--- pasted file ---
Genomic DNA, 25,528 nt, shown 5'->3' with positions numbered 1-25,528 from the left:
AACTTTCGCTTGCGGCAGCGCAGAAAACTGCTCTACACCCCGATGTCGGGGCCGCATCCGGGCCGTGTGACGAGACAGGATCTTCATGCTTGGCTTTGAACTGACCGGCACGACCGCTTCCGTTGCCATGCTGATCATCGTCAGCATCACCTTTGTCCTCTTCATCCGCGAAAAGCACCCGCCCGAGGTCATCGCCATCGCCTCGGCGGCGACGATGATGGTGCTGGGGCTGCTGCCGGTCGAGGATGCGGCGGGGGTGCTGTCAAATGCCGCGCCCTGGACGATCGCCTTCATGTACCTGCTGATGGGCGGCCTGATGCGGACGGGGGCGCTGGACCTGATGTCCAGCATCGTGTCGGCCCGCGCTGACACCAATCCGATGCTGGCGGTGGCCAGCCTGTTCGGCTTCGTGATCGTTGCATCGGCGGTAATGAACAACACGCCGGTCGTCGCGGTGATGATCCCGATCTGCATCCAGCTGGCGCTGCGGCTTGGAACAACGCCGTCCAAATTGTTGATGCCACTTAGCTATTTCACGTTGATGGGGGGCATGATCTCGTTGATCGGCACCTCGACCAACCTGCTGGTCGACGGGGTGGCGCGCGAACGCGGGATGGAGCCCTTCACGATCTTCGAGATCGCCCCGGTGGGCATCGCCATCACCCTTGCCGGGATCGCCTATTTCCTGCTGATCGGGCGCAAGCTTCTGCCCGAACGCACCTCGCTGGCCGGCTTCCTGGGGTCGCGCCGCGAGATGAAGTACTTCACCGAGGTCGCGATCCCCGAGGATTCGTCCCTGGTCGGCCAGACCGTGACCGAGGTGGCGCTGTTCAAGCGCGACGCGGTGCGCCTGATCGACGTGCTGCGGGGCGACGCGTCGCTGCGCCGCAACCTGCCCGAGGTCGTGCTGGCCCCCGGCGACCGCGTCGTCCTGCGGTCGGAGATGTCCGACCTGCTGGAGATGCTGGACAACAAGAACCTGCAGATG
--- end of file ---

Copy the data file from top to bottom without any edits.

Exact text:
Genomic DNA, 25,528 nt, shown 5'->3' with positions numbered 1-25,528 from the left:
AACTTTCGCTTGCGGCAGCGCAGAAAACTGCTCTACACCCCGATGTCGGGGCCGCATCCGGGCCGTGTGACGAGACAGGATCTTCATGCTTGGCTTTGAACTGACCGGCACGACCGCTTCCGTTGCCATGCTGATCATCGTCAGCATCACCTTTGTCCTCTTCATCCGCGAAAAGCACCCGCCCGAGGTCATCGCCATCGCCTCGGCGGCGACGATGATGGTGCTGGGGCTGCTGCCGGTCGAGGATGCGGCGGGGGTGCTGTCAAATGCCGCGCCCTGGACGATCGCCTTCATGTACCTGCTGATGGGCGGCCTGATGCGGACGGGGGCGCTGGACCTGATGTCCAGCATCGTGTCGGCCCGCGCTGACACCAATCCGATGCTGGCGGTGGCCAGCCTGTTCGGCTTCGTGATCGTTGCATCGGCGGTAATGAACAACACGCCGGTCGTCGCGGTGATGATCCCGATCTGCATCCAGCTGGCGCTGCGGCTTGGAACAACGCCGTCCAAATTGTTGATGCCACTTAGCTATTTCACGTTGATGGGGGGCATGATCTCGTTGATCGGCACCTCGACCAACCTGCTGGTCGACGGGGTGGCGCGCGAACGCGGGATGGAGCCCTTCACGATCTTCGAGATCGCCCCGGTGGGCATCGCCATCACCCTTGCCGGGATCGCCTATTTCCTGCTGATCGGGCGCAAGCTTCTGCCCGAACGCACCTCGCTGGCCGGCTTCCTGGGGTCGCGCCGCGAGATGAAGTACTTCACCGAGGTCGCGATCCCCGAGGATTCGTCCCTGGTCGGCCAGACCGTGACCGAGGTGGCGCTGTTCAAGCGCGACGCGGTGCGCCTGATCGACGTGCTGCGGGGCGACGCGTCGCTGCGCCGCAACCTGCCCGAGGTCGTGCTGGCCCCCGGCGACCGCGTCGTCCTGCGGTCGGAGATGTCCGACCTGCTGGAGATGCTGGACAACAAGAACCTGCAGATG